The Canadian dollar has been on a downward trajectory this week, influenced by various economic factors and market movements. Despite an overall stronger U.S. dollar, the USD/CAD marked its third consecutive session of declines on Thursday, trading near the 1.3680 level. This comes amid a broader decline in the DXY index, which measures the greenback against a basket of other major currencies, falling to around 103.70 as stock markets showed signs of cooling off ahead of the U.S. Thanksgiving holiday.
The Loonie’s weakness was particularly noticeable on Wednesday as West Texas Intermediate (WTI) crude oil prices fell to $76.10. This decline in one of Canada’s top exports was attributed to delayed discussions among OPEC+ members and signs of a slowing US economy, both of which can have a significant impact on Canada’s commodity-driven economy.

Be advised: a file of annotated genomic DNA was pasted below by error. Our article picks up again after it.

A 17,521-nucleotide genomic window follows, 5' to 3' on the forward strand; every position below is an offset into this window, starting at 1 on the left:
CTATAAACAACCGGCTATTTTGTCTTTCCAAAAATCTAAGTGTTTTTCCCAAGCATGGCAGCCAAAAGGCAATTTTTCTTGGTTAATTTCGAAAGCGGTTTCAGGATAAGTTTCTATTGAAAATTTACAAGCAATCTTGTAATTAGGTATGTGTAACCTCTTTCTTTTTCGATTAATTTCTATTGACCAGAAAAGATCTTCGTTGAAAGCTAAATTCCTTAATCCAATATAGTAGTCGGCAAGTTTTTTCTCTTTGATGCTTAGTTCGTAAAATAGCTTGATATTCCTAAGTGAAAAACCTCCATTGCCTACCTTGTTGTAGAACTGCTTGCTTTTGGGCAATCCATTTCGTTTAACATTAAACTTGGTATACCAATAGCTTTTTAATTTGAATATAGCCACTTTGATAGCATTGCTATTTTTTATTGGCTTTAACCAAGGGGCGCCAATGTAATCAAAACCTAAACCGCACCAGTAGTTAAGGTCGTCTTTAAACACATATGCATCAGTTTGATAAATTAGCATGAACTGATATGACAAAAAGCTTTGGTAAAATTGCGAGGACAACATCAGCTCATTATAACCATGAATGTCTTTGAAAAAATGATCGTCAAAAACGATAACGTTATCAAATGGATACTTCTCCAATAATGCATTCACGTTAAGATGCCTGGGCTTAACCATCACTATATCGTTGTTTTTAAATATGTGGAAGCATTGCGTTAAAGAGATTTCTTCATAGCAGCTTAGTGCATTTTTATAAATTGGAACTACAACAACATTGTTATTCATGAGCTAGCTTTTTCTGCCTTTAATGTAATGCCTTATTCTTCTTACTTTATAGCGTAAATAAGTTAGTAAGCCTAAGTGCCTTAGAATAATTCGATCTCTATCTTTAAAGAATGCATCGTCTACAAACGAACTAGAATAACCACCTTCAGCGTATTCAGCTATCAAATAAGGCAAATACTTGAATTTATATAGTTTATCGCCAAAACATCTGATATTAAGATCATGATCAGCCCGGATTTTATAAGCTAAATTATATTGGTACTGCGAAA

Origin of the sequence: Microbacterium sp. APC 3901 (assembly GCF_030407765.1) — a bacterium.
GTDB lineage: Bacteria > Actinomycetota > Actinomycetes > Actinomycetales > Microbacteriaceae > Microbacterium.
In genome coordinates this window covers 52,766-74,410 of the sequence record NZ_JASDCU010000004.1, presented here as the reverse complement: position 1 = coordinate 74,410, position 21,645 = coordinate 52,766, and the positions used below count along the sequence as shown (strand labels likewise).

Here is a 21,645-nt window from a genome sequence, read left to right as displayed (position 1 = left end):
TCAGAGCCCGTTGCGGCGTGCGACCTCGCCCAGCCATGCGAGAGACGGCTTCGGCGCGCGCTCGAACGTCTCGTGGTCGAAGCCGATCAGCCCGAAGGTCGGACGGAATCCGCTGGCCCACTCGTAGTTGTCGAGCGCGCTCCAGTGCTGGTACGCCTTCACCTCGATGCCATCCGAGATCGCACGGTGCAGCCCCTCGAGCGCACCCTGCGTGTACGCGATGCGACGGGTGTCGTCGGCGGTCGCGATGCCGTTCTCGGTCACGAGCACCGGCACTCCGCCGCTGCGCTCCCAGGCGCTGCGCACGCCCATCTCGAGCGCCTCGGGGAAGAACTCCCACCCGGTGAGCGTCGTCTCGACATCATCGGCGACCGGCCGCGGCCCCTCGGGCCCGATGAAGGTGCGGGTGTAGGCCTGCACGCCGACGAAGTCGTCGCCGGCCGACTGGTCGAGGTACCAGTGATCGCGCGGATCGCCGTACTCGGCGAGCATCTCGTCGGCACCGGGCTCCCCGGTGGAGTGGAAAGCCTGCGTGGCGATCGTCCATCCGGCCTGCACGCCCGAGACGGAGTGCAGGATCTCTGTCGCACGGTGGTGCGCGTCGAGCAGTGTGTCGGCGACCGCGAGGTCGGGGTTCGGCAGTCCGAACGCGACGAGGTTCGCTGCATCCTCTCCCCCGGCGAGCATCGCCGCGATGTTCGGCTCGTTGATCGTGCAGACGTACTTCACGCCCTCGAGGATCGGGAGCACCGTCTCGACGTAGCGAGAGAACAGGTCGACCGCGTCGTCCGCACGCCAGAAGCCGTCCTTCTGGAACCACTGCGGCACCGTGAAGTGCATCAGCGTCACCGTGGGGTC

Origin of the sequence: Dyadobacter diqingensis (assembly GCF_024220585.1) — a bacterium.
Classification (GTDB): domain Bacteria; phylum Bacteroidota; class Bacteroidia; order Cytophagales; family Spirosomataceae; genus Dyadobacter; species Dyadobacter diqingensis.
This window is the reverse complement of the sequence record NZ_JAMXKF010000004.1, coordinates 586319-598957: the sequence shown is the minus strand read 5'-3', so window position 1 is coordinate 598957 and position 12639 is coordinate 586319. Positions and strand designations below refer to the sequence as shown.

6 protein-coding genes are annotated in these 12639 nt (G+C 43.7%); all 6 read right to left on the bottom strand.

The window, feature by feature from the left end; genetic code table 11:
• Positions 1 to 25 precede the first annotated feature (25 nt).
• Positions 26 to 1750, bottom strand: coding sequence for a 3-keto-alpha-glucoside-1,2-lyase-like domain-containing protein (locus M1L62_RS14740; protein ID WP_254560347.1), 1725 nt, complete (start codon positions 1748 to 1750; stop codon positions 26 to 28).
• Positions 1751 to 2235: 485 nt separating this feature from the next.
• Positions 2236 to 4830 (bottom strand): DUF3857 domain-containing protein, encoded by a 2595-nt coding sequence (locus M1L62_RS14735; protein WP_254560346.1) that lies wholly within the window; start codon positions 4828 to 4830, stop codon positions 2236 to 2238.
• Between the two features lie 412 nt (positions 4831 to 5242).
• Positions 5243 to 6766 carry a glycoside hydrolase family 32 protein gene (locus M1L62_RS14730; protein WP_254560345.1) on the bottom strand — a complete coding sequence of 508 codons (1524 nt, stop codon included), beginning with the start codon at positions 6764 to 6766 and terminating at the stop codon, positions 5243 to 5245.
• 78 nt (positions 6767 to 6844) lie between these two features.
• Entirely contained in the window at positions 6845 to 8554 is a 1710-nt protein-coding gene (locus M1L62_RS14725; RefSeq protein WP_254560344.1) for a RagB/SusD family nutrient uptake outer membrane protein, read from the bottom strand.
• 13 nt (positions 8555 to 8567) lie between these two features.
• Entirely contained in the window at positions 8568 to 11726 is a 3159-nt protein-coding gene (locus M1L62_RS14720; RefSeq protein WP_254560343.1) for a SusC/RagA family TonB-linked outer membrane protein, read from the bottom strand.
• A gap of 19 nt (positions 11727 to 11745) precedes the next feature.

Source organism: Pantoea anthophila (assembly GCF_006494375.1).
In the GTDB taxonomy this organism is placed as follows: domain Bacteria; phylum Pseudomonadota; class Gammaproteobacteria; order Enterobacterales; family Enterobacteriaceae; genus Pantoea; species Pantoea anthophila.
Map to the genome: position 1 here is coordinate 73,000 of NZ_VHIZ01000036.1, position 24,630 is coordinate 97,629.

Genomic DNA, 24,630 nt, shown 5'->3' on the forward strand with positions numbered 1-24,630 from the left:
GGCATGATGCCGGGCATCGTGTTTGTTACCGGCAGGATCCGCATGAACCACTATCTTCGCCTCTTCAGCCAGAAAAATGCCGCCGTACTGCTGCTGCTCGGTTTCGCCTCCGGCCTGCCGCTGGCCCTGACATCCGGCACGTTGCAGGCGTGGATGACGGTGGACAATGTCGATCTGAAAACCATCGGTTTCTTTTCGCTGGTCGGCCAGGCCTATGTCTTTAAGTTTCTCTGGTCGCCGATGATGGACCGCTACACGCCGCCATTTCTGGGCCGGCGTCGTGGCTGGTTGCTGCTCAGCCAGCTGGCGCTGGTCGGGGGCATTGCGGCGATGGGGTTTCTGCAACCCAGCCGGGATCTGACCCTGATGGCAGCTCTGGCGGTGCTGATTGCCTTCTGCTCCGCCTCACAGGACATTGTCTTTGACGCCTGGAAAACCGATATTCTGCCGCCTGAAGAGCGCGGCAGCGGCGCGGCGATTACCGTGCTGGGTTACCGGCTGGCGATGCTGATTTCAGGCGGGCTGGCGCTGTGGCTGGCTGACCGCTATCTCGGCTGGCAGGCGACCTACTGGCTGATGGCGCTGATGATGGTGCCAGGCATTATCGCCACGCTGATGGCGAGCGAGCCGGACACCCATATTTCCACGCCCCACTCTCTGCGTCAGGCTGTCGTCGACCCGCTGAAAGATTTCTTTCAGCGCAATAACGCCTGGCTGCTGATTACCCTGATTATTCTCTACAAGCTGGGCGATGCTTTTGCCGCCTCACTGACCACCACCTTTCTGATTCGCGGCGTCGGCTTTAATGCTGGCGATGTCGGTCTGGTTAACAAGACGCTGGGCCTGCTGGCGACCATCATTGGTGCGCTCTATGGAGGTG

Looking ahead, market participants are turning their attention to upcoming economic data releases. Canada’s retail sales figures will be closely watched for signs of health in consumer spending, while expected declines in the US S&P Global Purchasing Managers’ Indexes (PMIs) may provide further insight into the economic outlook. This focus on fresh data follows some significant releases from the U.S., including a sharper-than-expected 5.4% drop in durable goods orders, a drop in jobless claims to 209K, and an increase in consumer sentiment to 61.3.